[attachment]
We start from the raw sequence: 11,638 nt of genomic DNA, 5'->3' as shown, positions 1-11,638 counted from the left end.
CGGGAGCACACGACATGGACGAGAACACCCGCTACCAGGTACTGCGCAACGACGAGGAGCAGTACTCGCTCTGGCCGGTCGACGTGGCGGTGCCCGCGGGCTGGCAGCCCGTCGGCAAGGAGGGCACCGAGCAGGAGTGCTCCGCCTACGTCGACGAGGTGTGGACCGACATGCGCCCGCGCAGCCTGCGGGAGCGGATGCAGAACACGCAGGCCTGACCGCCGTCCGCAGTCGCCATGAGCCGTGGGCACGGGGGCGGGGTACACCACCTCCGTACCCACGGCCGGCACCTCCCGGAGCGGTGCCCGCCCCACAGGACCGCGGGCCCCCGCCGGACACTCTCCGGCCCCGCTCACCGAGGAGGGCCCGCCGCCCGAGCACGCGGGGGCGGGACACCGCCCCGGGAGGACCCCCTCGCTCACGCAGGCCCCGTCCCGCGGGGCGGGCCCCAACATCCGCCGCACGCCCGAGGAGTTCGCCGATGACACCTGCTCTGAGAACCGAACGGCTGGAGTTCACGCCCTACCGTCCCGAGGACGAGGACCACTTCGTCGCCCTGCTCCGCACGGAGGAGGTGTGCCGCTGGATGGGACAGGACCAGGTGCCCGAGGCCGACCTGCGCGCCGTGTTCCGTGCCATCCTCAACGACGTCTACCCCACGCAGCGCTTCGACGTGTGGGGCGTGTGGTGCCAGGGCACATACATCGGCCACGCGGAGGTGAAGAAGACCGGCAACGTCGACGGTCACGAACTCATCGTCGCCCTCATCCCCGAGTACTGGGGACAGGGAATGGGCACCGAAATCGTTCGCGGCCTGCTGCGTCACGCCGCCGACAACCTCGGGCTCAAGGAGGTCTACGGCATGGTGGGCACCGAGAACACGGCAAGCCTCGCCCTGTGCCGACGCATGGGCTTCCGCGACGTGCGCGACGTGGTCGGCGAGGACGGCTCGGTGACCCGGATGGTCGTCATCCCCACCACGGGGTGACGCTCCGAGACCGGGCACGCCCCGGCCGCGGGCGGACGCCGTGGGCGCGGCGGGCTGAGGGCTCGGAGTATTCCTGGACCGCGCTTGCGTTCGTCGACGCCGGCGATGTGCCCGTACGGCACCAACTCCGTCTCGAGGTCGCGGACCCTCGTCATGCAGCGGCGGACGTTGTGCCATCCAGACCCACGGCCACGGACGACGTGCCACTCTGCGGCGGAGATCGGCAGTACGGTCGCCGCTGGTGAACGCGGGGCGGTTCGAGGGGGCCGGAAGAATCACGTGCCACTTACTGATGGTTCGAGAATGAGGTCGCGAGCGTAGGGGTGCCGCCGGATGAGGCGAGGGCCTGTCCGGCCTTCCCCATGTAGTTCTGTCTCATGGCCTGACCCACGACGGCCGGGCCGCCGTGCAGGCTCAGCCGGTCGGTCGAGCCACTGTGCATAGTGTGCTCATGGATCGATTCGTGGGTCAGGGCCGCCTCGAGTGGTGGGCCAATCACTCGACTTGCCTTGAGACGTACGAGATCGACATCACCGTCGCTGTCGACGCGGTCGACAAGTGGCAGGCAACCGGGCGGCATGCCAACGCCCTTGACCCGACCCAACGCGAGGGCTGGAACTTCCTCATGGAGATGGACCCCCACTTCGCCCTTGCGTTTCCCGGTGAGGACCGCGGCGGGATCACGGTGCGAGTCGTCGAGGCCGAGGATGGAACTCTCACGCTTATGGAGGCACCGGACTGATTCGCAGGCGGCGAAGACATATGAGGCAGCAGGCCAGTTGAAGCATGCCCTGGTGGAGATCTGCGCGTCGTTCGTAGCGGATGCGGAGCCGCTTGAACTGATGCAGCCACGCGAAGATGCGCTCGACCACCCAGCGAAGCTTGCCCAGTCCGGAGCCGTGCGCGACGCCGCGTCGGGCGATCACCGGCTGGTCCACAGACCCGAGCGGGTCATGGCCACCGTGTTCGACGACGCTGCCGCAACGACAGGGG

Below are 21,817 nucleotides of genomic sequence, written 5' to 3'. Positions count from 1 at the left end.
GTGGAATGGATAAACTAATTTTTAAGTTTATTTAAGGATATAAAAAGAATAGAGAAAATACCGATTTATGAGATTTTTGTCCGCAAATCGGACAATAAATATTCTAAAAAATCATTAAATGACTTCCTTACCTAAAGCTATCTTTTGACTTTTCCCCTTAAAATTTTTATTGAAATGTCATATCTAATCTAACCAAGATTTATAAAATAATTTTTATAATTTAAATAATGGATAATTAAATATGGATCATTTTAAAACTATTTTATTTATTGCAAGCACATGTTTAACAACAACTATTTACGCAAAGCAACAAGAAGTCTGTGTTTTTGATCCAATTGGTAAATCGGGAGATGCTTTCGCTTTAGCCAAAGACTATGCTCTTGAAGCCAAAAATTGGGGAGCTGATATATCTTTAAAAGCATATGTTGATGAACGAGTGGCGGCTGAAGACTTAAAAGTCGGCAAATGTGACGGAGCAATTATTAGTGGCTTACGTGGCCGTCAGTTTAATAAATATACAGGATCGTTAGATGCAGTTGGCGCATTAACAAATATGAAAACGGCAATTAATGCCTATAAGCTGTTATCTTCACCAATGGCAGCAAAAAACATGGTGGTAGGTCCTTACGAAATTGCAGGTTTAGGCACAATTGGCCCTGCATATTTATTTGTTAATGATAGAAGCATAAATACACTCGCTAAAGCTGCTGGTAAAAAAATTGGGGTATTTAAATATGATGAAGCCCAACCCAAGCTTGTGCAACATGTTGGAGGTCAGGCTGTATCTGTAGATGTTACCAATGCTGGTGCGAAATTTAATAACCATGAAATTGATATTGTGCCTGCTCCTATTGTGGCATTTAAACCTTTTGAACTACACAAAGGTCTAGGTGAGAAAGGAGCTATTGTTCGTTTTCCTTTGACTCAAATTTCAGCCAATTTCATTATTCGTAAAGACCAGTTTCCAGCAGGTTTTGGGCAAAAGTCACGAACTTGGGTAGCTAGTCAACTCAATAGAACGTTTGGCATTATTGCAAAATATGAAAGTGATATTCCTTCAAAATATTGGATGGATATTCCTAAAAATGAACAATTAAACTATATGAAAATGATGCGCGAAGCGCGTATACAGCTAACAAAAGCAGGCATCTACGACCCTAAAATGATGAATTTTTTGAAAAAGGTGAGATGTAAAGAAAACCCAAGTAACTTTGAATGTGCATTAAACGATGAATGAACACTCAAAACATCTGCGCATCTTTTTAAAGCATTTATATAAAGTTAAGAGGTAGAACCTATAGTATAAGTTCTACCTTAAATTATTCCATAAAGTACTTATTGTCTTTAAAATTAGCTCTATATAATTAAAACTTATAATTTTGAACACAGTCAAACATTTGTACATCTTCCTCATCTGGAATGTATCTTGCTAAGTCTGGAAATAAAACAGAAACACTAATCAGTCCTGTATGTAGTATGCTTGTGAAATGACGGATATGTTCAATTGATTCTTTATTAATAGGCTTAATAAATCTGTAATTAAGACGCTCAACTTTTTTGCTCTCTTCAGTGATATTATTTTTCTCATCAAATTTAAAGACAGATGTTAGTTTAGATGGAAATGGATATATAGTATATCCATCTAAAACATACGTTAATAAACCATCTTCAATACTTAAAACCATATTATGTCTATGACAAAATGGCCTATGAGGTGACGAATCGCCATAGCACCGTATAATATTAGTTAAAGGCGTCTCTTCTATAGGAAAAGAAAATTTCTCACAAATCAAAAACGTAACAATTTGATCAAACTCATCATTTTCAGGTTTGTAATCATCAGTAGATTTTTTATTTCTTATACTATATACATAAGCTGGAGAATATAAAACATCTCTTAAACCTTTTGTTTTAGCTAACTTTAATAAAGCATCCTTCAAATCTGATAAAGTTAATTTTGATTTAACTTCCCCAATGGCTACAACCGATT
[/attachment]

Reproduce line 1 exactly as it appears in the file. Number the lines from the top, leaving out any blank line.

We start from the raw sequence: 11,638 nt of genomic DNA, 5'->3' as shown, positions 1-11,638 counted from the left end.